Asian-American phenom takes NBA by storm. But was prejudice keeping him on the bench?

Asian-American phenom takes NBA by storm. But was prejudice keeping him on the bench?

Friday night I watched the New York Knicks play the Los Angeles Lakers, but it might as well have been a game between two players: Jeremy Lin and Kobe Bryant. Fans of Lin, who has only been starting for the Knicks FOR ONE WEEK held up signs lauding him as the "Yellow Mamba,"  an obvious play on Kobe's nickname the "Black Mamba."

 I'm pretty sure Lin's nickname is not very P.C., but it's a symbol of how much people love him and are enjoying seeing some unexpected diversity in the NBA.

I can remember no bona fide Asian NBA STAR in my life. Don't say Yao Ming because he was simply tall and productive enough for a center, not a star. He wasn't amazing to watch and he it's not like he had amazing skill. Lin, by contrast, is fluid on the floor, can set-up amazing shots, and can penetrate deftly to go to the basket. People, even Lakers' coach Mike Brown, are calling him a natural.

Lin is dynamic to watch and humble in interviews. In just four games, he's doubled his Twitter followers and amassed a legion of fans who carry his name on signs, wear masks of his face, and who are paying $1,000 for his collectible rookie cards.

So, why was he sitting on the Knicks bench since December? Why did the Houston Rockets trade him instead of nurturing him? And why was he bouncing from team to team with no one having faith in his abilities?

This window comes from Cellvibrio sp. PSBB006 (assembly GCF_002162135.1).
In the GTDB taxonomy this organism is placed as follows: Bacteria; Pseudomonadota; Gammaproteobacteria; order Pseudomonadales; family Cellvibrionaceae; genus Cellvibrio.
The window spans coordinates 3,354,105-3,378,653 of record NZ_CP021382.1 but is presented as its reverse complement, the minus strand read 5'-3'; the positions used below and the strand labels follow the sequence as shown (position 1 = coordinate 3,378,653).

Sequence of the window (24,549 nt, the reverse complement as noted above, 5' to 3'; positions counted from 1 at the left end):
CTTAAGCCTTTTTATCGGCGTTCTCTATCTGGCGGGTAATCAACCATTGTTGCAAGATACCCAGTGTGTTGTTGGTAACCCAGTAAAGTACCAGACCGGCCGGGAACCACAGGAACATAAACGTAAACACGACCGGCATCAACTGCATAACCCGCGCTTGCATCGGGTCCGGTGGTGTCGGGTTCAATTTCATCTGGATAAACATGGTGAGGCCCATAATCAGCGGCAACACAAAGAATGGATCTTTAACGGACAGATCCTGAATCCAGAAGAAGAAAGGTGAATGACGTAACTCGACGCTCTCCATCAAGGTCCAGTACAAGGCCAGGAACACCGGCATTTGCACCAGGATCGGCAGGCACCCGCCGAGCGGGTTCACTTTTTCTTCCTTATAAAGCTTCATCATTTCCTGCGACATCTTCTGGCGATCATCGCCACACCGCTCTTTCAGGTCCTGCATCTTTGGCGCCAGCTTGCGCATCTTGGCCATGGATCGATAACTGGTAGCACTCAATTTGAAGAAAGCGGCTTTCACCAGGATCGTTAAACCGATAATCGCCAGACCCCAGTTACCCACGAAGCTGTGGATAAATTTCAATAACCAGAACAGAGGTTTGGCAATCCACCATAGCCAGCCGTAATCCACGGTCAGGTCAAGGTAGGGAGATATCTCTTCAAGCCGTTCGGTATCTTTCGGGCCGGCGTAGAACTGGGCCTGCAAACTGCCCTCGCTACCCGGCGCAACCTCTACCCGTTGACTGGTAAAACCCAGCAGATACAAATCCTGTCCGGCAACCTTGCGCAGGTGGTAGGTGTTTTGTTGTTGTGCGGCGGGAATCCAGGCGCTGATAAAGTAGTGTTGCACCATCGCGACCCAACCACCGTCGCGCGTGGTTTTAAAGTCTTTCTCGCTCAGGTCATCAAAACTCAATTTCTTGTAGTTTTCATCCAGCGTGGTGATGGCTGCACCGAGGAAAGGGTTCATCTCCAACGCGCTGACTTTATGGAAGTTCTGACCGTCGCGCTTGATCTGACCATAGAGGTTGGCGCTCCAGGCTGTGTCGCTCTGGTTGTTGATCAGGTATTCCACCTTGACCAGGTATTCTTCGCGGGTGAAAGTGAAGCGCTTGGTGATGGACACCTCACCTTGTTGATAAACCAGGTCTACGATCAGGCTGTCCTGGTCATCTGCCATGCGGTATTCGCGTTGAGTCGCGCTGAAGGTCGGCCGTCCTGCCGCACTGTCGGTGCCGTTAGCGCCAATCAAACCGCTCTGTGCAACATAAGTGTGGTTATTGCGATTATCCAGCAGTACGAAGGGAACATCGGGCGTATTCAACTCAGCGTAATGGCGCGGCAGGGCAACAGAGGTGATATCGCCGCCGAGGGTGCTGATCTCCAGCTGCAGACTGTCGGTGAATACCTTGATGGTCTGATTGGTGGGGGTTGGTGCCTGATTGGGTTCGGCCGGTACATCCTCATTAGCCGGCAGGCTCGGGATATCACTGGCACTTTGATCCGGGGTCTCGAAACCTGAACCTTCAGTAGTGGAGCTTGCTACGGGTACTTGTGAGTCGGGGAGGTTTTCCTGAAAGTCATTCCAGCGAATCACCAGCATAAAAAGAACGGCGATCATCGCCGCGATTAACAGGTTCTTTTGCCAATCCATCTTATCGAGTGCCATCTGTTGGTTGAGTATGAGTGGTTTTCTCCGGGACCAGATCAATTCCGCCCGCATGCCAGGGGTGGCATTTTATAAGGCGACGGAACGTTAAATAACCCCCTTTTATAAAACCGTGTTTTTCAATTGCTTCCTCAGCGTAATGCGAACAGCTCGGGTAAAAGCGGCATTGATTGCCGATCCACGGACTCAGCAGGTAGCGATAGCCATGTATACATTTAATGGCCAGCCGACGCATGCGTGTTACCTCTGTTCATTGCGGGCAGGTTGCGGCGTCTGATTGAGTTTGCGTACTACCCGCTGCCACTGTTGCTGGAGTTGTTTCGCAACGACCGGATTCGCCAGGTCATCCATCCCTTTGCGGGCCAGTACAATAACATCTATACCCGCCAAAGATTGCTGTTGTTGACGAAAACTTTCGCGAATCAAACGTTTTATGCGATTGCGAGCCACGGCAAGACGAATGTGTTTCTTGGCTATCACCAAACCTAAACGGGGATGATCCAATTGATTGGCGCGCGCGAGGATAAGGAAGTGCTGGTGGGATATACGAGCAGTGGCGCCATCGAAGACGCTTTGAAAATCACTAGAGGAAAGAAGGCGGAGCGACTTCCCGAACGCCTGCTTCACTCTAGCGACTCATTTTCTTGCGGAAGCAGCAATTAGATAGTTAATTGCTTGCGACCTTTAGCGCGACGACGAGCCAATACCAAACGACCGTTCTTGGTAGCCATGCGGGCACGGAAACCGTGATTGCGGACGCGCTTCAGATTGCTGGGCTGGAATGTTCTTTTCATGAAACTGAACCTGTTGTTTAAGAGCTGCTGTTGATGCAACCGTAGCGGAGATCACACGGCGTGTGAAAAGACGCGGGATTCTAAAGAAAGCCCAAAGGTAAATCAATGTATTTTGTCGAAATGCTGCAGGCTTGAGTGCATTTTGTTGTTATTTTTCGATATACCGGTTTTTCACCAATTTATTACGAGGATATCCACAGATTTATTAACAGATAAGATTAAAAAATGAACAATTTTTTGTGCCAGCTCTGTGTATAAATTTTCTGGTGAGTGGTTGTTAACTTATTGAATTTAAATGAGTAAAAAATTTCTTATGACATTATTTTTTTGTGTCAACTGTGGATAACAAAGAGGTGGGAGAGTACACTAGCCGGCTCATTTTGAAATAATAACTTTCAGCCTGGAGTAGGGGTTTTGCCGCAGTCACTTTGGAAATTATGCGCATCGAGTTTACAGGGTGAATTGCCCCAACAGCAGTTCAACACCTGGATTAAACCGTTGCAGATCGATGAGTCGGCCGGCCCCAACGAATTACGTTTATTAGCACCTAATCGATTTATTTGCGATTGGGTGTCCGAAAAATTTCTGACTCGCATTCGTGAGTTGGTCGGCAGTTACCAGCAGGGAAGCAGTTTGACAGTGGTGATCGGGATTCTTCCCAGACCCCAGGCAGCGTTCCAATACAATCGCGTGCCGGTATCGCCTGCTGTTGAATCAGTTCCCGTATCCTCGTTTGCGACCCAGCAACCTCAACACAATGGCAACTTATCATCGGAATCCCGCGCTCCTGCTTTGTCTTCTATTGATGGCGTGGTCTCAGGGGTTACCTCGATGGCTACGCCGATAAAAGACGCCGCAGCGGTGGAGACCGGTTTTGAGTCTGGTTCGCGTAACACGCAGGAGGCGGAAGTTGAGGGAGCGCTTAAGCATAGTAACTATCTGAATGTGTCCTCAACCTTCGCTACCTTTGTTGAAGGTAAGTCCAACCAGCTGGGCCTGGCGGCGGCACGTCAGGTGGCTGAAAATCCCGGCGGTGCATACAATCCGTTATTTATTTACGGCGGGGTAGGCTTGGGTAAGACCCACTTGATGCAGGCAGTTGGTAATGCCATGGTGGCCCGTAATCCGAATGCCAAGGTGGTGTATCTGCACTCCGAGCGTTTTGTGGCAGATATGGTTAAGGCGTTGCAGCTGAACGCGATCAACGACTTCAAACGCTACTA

A Korean fan of Lin confided to me that he personally thinks owners and coaches have been undervaluing Lin because of his Tawainese heritage. I do think there are ingrained prejudices in the league about what types of people can excel at basketball. I mean, even with Yao Ming, who was Chinese, there were racist incidents like the time an opposing time disseminating fortune cookies to the crowd and when Shaquille O'Neal gave reporters a message for Ming by speaking in meaningless mock Chinese.

The fact that Lin hailed from Harvard, a school that hasn't produced any basketball prodigies, likely also added to his undervaluation.  However, we can't overlook the fact, that in the past when given playing time, Lin posted mediocre numbers -- nothing like the high scores and assists he's managed this week.

Having scored 38 points on his own in Friday's game where he shut down the Lakers pretty easily, Lin is certainly going to change people's views about Asian NBA athletes, earn players' respect, and give us a new face of basketball.

The question now is, can he gel with Carmelo Anthony and Amare Stoudemire, creating a New York Big 3 to rival that other Big 3 in the East.